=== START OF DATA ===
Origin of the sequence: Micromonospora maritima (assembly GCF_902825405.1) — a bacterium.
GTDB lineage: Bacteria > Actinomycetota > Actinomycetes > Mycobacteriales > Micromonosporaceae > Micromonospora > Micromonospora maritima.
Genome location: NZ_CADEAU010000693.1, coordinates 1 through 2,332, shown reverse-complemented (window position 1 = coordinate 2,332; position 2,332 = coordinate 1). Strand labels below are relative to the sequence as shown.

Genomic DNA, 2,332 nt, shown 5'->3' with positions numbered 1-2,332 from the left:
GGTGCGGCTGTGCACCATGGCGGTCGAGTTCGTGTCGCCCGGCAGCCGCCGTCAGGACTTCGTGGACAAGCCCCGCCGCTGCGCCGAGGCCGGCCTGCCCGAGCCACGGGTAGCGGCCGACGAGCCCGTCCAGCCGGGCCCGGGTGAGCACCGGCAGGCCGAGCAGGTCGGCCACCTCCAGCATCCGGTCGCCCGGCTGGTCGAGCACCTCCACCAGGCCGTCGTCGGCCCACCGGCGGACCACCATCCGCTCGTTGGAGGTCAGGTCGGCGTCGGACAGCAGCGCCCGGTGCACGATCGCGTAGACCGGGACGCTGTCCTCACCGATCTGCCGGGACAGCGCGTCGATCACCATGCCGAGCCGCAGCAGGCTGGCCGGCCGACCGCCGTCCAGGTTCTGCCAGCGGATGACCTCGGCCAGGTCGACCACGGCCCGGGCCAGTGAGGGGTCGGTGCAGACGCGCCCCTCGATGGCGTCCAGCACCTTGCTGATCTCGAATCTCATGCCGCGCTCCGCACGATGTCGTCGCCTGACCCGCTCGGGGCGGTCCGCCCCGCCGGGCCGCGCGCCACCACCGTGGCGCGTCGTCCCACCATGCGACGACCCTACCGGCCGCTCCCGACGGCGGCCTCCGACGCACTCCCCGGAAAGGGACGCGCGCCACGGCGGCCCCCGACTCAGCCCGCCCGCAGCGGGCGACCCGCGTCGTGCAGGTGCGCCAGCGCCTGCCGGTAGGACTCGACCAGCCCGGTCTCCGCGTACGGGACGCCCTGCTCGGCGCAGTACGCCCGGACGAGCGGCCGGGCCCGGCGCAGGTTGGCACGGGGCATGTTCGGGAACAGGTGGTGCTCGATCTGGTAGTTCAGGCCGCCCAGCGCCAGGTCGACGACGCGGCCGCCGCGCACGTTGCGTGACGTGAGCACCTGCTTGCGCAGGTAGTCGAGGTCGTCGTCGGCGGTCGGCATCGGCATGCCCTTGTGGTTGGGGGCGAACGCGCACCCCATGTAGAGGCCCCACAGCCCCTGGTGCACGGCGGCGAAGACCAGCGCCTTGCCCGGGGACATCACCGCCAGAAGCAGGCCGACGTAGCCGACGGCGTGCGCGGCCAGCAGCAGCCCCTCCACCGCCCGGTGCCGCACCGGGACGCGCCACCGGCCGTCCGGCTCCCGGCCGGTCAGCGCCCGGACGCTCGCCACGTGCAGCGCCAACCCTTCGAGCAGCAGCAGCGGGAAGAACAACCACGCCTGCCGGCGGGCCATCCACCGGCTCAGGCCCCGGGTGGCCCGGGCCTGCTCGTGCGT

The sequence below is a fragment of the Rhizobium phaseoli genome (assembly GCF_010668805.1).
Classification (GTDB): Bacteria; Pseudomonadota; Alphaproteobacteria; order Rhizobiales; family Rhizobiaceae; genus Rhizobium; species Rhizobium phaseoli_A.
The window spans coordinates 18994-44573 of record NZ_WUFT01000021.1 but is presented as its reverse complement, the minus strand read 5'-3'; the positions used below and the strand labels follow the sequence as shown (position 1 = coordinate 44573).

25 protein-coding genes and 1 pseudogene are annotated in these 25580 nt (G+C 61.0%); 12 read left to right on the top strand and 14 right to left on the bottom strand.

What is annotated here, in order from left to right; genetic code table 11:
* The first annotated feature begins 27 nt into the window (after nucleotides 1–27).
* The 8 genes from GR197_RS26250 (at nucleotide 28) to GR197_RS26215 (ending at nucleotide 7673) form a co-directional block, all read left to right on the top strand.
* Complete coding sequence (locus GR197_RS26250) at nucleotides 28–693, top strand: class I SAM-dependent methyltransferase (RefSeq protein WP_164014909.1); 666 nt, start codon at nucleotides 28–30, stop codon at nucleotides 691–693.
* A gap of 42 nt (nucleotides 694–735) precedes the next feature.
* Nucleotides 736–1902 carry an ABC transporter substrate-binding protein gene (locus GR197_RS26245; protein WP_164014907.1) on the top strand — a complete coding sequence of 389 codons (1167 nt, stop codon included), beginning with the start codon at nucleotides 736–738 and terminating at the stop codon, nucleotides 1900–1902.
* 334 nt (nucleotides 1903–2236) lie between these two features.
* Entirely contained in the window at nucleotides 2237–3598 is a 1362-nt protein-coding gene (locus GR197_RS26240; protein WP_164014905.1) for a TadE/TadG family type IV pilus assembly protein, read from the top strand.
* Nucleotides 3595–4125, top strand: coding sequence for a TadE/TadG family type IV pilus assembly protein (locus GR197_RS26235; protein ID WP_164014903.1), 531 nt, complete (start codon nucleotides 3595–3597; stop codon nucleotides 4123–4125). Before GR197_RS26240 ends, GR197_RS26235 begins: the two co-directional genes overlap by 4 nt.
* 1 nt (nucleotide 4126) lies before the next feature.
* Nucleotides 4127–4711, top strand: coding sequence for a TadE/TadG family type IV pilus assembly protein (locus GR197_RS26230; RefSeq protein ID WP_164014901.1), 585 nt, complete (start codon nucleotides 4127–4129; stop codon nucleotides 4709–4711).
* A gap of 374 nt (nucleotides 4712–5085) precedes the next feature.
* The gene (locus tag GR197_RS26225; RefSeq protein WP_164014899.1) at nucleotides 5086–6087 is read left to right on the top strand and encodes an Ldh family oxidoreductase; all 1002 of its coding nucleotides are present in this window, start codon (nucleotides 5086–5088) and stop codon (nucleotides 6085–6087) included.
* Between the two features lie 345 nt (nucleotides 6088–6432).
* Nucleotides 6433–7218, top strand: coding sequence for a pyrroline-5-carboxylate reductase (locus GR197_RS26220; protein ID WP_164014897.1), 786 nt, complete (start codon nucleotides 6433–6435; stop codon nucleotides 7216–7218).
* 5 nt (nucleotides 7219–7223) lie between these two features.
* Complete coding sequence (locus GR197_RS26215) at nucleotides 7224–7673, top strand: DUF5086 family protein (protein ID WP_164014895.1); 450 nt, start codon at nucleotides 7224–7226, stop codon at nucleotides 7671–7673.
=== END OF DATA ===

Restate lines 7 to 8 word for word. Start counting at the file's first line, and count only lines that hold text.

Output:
Classification (GTDB): Bacteria; Pseudomonadota; Alphaproteobacteria; order Rhizobiales; family Rhizobiaceae; genus Rhizobium; species Rhizobium phaseoli_A.
The window spans coordinates 18994-44573 of record NZ_WUFT01000021.1 but is presented as its reverse complement, the minus strand read 5'-3'; the positions used below and the strand labels follow the sequence as shown (position 1 = coordinate 44573).